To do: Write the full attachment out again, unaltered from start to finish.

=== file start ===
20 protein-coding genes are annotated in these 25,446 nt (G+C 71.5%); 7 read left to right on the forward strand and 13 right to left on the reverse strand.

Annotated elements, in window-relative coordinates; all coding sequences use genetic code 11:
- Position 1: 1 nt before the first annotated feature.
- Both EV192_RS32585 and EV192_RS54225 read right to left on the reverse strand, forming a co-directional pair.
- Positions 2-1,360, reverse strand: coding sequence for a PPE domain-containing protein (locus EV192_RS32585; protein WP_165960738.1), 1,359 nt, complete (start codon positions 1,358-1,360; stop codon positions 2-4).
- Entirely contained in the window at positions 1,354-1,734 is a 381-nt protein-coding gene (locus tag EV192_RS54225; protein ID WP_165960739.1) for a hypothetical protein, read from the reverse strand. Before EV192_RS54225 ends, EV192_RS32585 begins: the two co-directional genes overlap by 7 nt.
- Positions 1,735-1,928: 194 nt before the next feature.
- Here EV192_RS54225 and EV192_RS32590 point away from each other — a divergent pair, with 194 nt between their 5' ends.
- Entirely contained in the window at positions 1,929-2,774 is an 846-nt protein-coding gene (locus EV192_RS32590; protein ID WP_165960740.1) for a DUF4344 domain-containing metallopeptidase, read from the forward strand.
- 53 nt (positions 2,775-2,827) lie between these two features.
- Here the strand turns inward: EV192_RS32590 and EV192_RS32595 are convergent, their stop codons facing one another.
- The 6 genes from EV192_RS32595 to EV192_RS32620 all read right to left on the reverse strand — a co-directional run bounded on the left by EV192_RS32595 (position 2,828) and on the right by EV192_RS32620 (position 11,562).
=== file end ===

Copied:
20 protein-coding genes are annotated in these 25,446 nt (G+C 71.5%); 7 read left to right on the forward strand and 13 right to left on the reverse strand.

Annotated elements, in window-relative coordinates; all coding sequences use genetic code 11:
- Position 1: 1 nt before the first annotated feature.
- Both EV192_RS32585 and EV192_RS54225 read right to left on the reverse strand, forming a co-directional pair.
- Positions 2-1,360, reverse strand: coding sequence for a PPE domain-containing protein (locus EV192_RS32585; protein WP_165960738.1), 1,359 nt, complete (start codon positions 1,358-1,360; stop codon positions 2-4).
- Entirely contained in the window at positions 1,354-1,734 is a 381-nt protein-coding gene (locus tag EV192_RS54225; protein ID WP_165960739.1) for a hypothetical protein, read from the reverse strand. Before EV192_RS54225 ends, EV192_RS32585 begins: the two co-directional genes overlap by 7 nt.
- Positions 1,735-1,928: 194 nt before the next feature.
- Here EV192_RS54225 and EV192_RS32590 point away from each other — a divergent pair, with 194 nt between their 5' ends.
- Entirely contained in the window at positions 1,929-2,774 is an 846-nt protein-coding gene (locus EV192_RS32590; protein ID WP_165960740.1) for a DUF4344 domain-containing metallopeptidase, read from the forward strand.
- 53 nt (positions 2,775-2,827) lie between these two features.
- Here the strand turns inward: EV192_RS32590 and EV192_RS32595 are convergent, their stop codons facing one another.
- The 6 genes from EV192_RS32595 to EV192_RS32620 all read right to left on the reverse strand — a co-directional run bounded on the left by EV192_RS32595 (position 2,828) and on the right by EV192_RS32620 (position 11,562).